SFL to Build Microsatellites Cluster for HawkEye 360’s Commercial RF Geolocation Project

Small-Sat technology leader, Space Flight Laboratory (SFL), has received the prime contract to develop the next generation cluster of formation-flying microsatellites for HawkEye 360. The HawkEye Constellation, consists of multiple clusters of three satellites each. It is the first system of its kind to detect and geo-locate RF signals for maritime, emergency response, and spectrum analysis applications directly from space.

SFL built the platforms and integrated the HawkEye 360 Pathfinder cluster which was launched into a low-Earth orbit in December 2018 and commissioned early this year. The three formation-flying Pathfinder microsatellites have successfully demonstrated geolocation of VHF, emergency position-indicating radio beacon (EPIRB), automatic identification system (AIS) and marine radar signals.

According to HawkEye 360 Founder and Chief Technology Officer Chris DeMay, through the development, launch and commissioning of the Pathfinder cluster; SFL demonstrated exceptional ability to deliver the solution it required. The company’s customer-first approach and engineering prowess resulted in the first-of-its-kind RF analytics that the HawkEye 360 is generating today.

SFL is developing the next-generation cluster to service more sophisticated payloads as HawkEye 360 broadens its detection and geo-location capabilities. The cluster will incorporate SFL technologies that make on-orbit formation flying possible. Most prominent of these technologies is the high-performance attitude control system developed by SFL to keep micro and nanosatellites stable in orbit.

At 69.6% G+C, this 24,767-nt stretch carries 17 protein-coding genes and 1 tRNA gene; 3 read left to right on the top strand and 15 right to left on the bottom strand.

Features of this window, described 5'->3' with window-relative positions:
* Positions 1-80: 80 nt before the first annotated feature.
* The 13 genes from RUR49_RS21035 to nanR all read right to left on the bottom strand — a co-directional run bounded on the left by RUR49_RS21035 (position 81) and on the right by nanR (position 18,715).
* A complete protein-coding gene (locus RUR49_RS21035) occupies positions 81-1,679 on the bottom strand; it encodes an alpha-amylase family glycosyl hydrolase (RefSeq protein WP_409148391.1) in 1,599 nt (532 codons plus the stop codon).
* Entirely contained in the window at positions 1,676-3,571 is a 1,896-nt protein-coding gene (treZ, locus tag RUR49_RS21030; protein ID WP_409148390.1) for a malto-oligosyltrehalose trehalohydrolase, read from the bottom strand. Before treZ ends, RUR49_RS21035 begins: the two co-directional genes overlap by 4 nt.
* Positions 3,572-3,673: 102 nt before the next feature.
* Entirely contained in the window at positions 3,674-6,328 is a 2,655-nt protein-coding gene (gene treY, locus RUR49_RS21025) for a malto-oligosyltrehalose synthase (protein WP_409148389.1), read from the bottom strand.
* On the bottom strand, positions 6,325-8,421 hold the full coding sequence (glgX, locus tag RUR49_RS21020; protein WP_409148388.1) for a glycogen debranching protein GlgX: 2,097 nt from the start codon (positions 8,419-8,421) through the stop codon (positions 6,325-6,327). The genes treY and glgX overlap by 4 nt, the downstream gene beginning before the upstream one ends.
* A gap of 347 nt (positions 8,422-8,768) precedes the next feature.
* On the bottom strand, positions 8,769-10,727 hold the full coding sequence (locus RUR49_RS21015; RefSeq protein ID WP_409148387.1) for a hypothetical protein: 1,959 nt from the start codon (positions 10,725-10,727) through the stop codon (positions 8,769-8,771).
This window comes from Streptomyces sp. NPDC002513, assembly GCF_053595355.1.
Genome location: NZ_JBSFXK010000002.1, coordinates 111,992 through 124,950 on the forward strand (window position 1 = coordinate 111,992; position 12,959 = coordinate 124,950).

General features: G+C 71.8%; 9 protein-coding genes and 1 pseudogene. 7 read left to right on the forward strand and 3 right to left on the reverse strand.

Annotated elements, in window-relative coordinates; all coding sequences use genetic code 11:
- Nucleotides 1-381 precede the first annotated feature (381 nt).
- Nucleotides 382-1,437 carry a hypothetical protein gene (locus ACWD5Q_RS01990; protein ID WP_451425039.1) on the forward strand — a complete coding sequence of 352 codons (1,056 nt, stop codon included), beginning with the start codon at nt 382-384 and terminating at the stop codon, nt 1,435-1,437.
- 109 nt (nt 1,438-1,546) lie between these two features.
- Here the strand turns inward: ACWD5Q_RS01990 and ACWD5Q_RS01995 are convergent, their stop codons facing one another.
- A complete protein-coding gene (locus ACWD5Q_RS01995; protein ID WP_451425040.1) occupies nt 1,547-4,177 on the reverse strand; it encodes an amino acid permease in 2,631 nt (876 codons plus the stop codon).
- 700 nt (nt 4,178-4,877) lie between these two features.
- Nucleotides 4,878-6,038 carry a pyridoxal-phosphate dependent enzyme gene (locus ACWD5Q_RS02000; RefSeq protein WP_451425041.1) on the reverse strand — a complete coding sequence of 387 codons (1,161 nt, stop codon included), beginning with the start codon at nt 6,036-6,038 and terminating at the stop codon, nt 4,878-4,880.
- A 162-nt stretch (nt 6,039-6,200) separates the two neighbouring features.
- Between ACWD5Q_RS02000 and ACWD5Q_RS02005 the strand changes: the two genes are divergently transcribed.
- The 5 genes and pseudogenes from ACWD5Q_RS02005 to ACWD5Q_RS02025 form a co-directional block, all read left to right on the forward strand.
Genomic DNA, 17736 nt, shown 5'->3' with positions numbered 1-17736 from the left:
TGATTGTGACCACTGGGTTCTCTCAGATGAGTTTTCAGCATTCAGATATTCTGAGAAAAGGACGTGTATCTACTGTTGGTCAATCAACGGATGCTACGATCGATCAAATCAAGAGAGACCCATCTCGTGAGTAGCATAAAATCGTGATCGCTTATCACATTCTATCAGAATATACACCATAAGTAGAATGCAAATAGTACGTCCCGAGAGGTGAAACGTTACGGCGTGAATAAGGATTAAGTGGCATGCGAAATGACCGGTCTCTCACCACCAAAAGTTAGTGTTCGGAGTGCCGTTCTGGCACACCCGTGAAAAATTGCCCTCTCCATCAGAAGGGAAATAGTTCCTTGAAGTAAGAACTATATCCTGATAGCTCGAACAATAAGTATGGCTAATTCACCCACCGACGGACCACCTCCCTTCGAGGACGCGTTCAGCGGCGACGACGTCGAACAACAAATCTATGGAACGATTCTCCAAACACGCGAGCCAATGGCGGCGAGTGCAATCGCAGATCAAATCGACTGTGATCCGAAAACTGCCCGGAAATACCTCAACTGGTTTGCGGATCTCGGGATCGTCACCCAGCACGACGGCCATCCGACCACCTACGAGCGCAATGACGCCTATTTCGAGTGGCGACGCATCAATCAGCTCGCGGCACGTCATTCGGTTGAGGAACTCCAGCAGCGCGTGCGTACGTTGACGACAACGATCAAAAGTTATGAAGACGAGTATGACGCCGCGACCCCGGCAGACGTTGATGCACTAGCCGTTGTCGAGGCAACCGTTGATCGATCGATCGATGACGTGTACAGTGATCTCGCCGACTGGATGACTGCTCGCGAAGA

SFL satellite technology was selected for the HawkEye 360 Pathfinder mission due to the importance of formation flying by multiple satellites for successful RF signal geo-location and analysis. The relative positions of each satellite in the constellation must be known to accurately geo-locate the transmission sources of the radio frequency signals. SFL first demonstrated affordable on-orbit formation control with smaller satellites in the 2014 Canadian CanX-4/CanX-5 mission.

Established in 1998 as a self-sustaining specialty lab at the University of Toronto Institute for Aerospace Studies (UTIAS), SFL has built 25 nano and microsatellites with nearly 100 cumulative years of successful operation in orbit to date. It generates bigger returns from smaller, lower cost satellites. Small satellites built by the company consistently push the performance envelope and disrupt the traditional cost paradigm. Satellites are built with advanced power systems, stringent attitude control and high-volume data capacity that are striking relative to the budget. SFL arranges launches globally and maintains a mission control center accessing ground stations worldwide. The pioneering and barrier breaking work of the company is a key enabler to tomorrow’s cost aggressive satellite constellations.